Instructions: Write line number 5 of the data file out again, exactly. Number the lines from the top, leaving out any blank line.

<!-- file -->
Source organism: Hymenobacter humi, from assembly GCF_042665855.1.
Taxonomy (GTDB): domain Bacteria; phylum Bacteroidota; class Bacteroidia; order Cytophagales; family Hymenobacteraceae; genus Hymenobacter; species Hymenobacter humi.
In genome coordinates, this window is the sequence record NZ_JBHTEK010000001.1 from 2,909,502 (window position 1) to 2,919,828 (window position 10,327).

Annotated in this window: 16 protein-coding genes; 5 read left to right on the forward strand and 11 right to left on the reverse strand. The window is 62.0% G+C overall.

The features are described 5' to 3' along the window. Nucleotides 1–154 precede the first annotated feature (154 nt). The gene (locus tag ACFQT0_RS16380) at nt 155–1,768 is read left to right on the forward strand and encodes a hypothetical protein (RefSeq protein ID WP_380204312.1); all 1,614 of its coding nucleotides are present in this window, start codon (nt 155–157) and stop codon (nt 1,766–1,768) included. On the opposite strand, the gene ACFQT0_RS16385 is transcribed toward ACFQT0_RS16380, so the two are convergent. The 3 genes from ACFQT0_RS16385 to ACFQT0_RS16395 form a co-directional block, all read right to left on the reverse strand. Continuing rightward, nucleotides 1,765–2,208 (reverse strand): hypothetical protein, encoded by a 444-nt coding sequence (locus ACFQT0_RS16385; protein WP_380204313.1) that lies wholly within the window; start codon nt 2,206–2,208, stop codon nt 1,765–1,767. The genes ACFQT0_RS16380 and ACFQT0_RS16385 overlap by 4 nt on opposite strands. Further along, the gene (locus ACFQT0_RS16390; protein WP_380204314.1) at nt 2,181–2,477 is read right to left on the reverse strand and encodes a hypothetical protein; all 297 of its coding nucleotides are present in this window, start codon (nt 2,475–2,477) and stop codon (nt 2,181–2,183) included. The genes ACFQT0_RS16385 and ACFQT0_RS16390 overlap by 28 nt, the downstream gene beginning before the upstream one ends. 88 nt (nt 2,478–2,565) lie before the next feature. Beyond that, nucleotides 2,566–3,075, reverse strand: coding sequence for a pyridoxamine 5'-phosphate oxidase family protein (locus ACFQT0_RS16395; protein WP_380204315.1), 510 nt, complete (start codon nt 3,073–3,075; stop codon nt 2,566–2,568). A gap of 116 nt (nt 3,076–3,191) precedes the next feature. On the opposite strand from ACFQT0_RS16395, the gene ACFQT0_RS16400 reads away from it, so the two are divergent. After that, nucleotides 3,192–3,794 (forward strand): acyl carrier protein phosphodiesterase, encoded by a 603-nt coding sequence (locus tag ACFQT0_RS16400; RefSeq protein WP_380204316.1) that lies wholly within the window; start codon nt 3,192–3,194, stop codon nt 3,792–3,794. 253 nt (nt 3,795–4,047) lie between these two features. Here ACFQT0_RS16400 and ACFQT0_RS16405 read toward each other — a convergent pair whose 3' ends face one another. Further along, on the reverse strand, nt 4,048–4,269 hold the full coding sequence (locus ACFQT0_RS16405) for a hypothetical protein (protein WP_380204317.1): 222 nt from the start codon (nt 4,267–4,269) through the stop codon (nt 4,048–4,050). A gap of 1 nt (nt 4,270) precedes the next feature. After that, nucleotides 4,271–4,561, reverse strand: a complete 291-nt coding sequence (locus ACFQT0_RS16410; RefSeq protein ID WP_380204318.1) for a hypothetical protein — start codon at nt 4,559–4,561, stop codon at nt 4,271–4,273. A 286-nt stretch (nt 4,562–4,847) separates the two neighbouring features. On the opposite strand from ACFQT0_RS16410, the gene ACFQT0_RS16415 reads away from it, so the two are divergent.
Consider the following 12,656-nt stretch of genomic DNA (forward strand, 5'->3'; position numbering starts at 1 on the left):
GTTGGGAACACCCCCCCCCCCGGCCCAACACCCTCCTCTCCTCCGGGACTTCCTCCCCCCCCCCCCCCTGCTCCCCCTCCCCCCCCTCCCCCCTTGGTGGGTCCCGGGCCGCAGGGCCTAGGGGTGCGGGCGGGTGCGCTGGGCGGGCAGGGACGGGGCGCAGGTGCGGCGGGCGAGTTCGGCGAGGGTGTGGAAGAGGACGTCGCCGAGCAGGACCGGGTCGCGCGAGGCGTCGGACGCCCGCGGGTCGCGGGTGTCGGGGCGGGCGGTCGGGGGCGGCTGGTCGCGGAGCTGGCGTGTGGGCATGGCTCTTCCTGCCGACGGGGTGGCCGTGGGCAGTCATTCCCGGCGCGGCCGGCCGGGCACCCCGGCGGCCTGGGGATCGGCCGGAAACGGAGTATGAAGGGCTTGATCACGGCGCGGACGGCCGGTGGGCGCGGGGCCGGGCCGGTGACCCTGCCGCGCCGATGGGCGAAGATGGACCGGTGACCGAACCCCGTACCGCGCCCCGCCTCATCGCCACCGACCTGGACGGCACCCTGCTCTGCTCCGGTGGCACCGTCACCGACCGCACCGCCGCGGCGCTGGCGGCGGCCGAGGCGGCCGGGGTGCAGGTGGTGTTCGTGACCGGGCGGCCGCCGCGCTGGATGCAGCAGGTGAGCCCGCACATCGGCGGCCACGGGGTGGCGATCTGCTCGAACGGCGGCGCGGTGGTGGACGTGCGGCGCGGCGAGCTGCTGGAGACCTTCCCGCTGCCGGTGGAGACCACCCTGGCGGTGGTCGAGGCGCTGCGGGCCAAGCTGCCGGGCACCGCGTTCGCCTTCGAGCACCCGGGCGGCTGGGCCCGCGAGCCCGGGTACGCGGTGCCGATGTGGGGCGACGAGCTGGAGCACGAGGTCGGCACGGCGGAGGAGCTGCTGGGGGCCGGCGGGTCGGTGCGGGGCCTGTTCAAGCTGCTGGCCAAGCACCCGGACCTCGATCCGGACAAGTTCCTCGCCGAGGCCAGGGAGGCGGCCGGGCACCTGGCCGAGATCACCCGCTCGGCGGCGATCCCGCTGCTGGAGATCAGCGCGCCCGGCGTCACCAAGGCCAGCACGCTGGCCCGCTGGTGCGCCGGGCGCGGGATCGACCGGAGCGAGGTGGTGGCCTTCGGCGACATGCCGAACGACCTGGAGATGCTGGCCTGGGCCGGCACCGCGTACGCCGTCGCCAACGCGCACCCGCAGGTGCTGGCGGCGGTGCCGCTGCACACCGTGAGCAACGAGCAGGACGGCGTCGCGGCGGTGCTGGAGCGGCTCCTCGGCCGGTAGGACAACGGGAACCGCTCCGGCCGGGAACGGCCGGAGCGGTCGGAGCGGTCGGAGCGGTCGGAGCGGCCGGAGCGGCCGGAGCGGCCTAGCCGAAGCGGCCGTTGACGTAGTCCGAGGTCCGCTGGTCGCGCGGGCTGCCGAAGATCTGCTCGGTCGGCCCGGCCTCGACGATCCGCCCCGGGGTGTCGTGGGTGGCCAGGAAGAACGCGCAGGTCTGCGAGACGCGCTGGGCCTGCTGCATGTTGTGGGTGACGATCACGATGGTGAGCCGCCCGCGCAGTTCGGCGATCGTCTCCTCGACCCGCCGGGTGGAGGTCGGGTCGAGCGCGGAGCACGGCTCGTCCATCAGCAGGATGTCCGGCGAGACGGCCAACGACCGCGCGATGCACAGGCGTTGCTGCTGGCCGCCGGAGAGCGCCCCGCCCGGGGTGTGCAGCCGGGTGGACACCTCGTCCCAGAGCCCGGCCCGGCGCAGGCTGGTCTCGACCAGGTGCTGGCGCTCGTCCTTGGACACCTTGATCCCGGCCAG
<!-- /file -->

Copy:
The features are described 5' to 3' along the window. Nucleotides 1–154 precede the first annotated feature (154 nt). The gene (locus tag ACFQT0_RS16380) at nt 155–1,768 is read left to right on the forward strand and encodes a hypothetical protein (RefSeq protein ID WP_380204312.1); all 1,614 of its coding nucleotides are present in this window, start codon (nt 155–157) and stop codon (nt 1,766–1,768) included. On the opposite strand, the gene ACFQT0_RS16385 is transcribed toward ACFQT0_RS16380, so the two are convergent. The 3 genes from ACFQT0_RS16385 to ACFQT0_RS16395 form a co-directional block, all read right to left on the reverse strand. Continuing rightward, nucleotides 1,765–2,208 (reverse strand): hypothetical protein, encoded by a 444-nt coding sequence (locus ACFQT0_RS16385; protein WP_380204313.1) that lies wholly within the window; start codon nt 2,206–2,208, stop codon nt 1,765–1,767. The genes ACFQT0_RS16380 and ACFQT0_RS16385 overlap by 4 nt on opposite strands. Further along, the gene (locus ACFQT0_RS16390; protein WP_380204314.1) at nt 2,181–2,477 is read right to left on the reverse strand and encodes a hypothetical protein; all 297 of its coding nucleotides are present in this window, start codon (nt 2,475–2,477) and stop codon (nt 2,181–2,183) included. The genes ACFQT0_RS16385 and ACFQT0_RS16390 overlap by 28 nt, the downstream gene beginning before the upstream one ends. 88 nt (nt 2,478–2,565) lie before the next feature. Beyond that, nucleotides 2,566–3,075, reverse strand: coding sequence for a pyridoxamine 5'-phosphate oxidase family protein (locus ACFQT0_RS16395; protein WP_380204315.1), 510 nt, complete (start codon nt 3,073–3,075; stop codon nt 2,566–2,568). A gap of 116 nt (nt 3,076–3,191) precedes the next feature. On the opposite strand from ACFQT0_RS16395, the gene ACFQT0_RS16400 reads away from it, so the two are divergent. After that, nucleotides 3,192–3,794 (forward strand): acyl carrier protein phosphodiesterase, encoded by a 603-nt coding sequence (locus tag ACFQT0_RS16400; RefSeq protein WP_380204316.1) that lies wholly within the window; start codon nt 3,192–3,194, stop codon nt 3,792–3,794. 253 nt (nt 3,795–4,047) lie between these two features. Here ACFQT0_RS16400 and ACFQT0_RS16405 read toward each other — a convergent pair whose 3' ends face one another. Further along, on the reverse strand, nt 4,048–4,269 hold the full coding sequence (locus ACFQT0_RS16405) for a hypothetical protein (protein WP_380204317.1): 222 nt from the start codon (nt 4,267–4,269) through the stop codon (nt 4,048–4,050). A gap of 1 nt (nt 4,270) precedes the next feature. After that, nucleotides 4,271–4,561, reverse strand: a complete 291-nt coding sequence (locus ACFQT0_RS16410; RefSeq protein ID WP_380204318.1) for a hypothetical protein — start codon at nt 4,559–4,561, stop codon at nt 4,271–4,273. A 286-nt stretch (nt 4,562–4,847) separates the two neighbouring features. On the opposite strand from ACFQT0_RS16410, the gene ACFQT0_RS16415 reads away from it, so the two are divergent.